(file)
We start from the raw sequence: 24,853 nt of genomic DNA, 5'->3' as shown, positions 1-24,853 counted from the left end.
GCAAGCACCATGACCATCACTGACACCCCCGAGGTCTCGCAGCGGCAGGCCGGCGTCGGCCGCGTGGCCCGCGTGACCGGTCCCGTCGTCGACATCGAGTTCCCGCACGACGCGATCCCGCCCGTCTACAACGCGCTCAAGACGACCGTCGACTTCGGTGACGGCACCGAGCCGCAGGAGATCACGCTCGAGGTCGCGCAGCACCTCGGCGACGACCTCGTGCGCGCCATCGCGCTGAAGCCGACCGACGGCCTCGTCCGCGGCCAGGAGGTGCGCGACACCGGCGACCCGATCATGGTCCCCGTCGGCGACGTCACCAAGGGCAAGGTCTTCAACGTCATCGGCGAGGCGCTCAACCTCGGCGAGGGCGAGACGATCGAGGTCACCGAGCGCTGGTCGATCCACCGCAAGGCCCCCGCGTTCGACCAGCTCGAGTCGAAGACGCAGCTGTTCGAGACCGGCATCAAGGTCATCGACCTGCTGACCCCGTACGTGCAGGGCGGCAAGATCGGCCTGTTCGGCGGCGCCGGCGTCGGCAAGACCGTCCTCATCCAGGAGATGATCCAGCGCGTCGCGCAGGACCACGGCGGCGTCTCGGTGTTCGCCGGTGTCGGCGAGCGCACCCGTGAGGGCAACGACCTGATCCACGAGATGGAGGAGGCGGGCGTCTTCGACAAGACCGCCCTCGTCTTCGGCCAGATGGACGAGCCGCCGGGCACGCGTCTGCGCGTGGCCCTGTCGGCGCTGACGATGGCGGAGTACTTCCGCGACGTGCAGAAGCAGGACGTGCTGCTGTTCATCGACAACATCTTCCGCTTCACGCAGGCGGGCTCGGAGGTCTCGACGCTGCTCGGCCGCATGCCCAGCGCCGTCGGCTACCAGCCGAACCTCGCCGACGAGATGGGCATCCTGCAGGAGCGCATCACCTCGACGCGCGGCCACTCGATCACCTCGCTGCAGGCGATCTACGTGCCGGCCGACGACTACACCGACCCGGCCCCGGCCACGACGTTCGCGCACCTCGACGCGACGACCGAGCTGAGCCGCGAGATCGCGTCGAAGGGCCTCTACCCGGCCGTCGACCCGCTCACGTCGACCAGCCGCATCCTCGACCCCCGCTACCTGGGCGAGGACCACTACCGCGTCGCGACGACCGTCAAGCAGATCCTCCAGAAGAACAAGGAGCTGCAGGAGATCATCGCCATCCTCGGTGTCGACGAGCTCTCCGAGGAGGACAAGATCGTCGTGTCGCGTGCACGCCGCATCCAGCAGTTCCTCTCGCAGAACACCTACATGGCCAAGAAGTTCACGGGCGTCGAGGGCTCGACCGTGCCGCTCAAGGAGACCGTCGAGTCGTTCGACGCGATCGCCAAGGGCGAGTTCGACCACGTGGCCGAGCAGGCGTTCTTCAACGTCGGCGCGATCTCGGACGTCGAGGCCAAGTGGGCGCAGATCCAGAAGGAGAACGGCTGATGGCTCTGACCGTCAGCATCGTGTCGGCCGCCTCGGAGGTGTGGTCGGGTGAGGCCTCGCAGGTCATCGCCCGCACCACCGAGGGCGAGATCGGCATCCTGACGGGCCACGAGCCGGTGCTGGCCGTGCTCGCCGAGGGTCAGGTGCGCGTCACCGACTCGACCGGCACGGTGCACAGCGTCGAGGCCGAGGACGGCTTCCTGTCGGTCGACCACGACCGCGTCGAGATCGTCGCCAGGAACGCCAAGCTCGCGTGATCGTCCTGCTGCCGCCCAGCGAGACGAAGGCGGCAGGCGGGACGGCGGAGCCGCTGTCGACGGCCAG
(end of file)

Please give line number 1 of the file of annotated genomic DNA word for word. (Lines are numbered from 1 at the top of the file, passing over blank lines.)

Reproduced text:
We start from the raw sequence: 24,853 nt of genomic DNA, 5'->3' as shown, positions 1-24,853 counted from the left end.